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Knuckleball (Movie Review)

Knuckleball (Movie Review)
6 10

PLOT: Stranded at his grandfather's house after the old man passes away, a boy has to fend for himself against a homicidal intruder.

REVIEW: Director Michael Peterson's thriller KNUCKLEBALL is such an economical film, it's a little surprising that it has so many familiar faces in its cast, as this feels like something that would have been made on a very low budget with a cast of unknowns. It certainly could have been; the plot is about as simple as something can get and still sustain a feature length, it's set almost entirely at one location, and there are only a handful of characters - and just a few of them are actually involved with the action. But while the script by Peterson and Kevin Cockle is something that could have been brought to screen on a micro budget, this one did have some Canadian cash behind it, allowing for a cast that includes veteran character actor Michael Ironside, Ironside's TURBO KID co-star Munro Chambers, Kathleen Munroe of SURVIVAL OF THE DEAD and THE VOID, Arrow's Chenier Hundal, and Krista Bridges of LAND OF THE DEAD.

Child actor Luca Villacis (who genre fans might have seen in THE MIDNIGHT MAN and/or Channel Zero) takes the lead as Henry, and the film begins with his parents (Munroe and Hundal) dropping him off at his grandfather's remote farmhouse, nestled in the snowy countryside. This is where Henry's mom Mary grew up, but she understandably doesn't like visiting it since she found her mother dead in the barn, having committed suicide due to something Mary's father Jacob (Ironside) did. Even though Mary is haunted by the mystery surrounding her mother's death, she still thinks leaving Henry with Jacob for a couple days while she and her husband go off to attend a funeral is a good idea.

So we're left to wait and wonder, what secrets is Jacob hiding? KNUCKLEBALL is one of those films where you know something is going to go terribly wrong, you've been tipped off by the fact that it's categorized as a thriller, but it's just not clear what's going to go wrong or how. Peterson takes some time before answering any questions, and this thriller takes some time before it starts to get thrilling. Until then, Henry and Jacob bond while doing some work around the snowy farmland, and Jacob helps his baseball enthusiast grandson practice his pitching skills.

During his first day on Jacob's farm, Henry also meets helpful neighbor Dixon (Chambers), who is such a creepy oddball from the moment he steps on the screen that it's obvious he's going to have something to do with the terrible things to come. You'll just have to wait until about halfway through the movie to really find out how he'll be involved with whatever bad stuff Henry will have to deal with.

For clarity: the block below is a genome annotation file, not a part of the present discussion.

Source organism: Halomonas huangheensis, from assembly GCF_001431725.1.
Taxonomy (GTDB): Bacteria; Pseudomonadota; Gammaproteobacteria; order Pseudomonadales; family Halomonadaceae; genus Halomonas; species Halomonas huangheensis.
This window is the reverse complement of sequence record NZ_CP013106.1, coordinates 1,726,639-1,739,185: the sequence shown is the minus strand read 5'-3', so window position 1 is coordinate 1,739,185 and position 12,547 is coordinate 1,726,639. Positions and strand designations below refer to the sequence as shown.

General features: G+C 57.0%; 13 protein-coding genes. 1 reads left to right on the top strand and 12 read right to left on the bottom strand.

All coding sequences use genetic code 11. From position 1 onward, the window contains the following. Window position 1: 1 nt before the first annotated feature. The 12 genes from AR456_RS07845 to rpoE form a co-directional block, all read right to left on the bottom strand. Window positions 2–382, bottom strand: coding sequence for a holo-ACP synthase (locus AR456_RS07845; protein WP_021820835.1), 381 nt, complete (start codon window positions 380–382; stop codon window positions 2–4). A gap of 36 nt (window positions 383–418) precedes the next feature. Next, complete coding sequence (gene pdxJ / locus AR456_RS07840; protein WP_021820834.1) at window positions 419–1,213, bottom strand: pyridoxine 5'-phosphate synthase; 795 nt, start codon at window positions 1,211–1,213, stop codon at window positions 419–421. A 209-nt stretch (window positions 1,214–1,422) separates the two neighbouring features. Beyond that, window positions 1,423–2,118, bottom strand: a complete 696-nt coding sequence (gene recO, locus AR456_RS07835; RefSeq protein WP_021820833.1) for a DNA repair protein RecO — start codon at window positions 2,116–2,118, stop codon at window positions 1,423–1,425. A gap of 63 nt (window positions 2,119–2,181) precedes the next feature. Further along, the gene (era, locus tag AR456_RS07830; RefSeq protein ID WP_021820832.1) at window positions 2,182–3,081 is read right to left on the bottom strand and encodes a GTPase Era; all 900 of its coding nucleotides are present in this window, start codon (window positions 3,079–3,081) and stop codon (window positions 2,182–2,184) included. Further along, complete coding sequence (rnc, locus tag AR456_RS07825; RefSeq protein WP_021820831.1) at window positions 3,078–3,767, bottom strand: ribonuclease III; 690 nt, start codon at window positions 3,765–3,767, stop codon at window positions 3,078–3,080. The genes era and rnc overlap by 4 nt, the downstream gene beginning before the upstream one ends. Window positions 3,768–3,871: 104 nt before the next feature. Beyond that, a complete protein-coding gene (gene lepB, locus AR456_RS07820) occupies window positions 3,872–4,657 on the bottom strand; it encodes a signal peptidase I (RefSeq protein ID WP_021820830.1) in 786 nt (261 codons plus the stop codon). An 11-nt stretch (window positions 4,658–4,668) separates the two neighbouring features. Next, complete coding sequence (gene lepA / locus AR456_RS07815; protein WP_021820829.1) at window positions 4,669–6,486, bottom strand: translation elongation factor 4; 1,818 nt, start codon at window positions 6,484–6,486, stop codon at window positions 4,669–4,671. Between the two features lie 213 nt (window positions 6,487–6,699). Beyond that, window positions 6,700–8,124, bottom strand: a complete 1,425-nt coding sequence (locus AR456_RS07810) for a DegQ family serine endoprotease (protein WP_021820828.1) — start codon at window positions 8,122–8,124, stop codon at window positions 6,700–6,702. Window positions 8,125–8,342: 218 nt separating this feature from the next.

The bad stuff begins when Jacob passes away during the night. After the build-up, KNUCKLEBALL is pretty much non-stop thrills for the final 40 minutes or so, as Henry is now stranded on Jacob's farm with no way to contact the outside world - his cell phone has died, he doesn't have his charger with him, and a winter storm has knocked out the landlines. As if sharing a house with his grandfather's corpse wasn't enough, Henry is soon forced to fend for himself against a relentless homicidal intruder.

KNUCKLEBALL has drawn comparisons to HOME ALONE for the way Henry deals with the killer lurking around his grandfather's house, but if you're wanting to see the film in hopes of watching a killer stumble through a series of elaborate boobytraps, you might want to temper those expectations. There are a couple scenes where Henry pulls from the Kevin McCallister playbook to defend himself and injure his attacker, but they don't take up a substantial portion of the movie. It's cool, but it goes by quick.

There is very little to this film, but by the end it has proven to be a perfectly serviceable thriller. It's got some mystery, some dead bodies and bodily harm, you get to watch some Canadian actors you've probably seen before share the screen, and Villacis turns in a sold performance as our likeable little hero. Peterson achieved a very foreboding atmosphere in the first half of the film, and the build-up is paid off with some entertaining violence in the second half.

If you've got 88 minutes to spend watching a movie, KNUCKLEBALL is a fine way to fill that time.

Extra Tidbit: Freestyle Digital Media will be giving KNUCKLEBALL a theatrical and On Demand / Digital HD release on October 5th.

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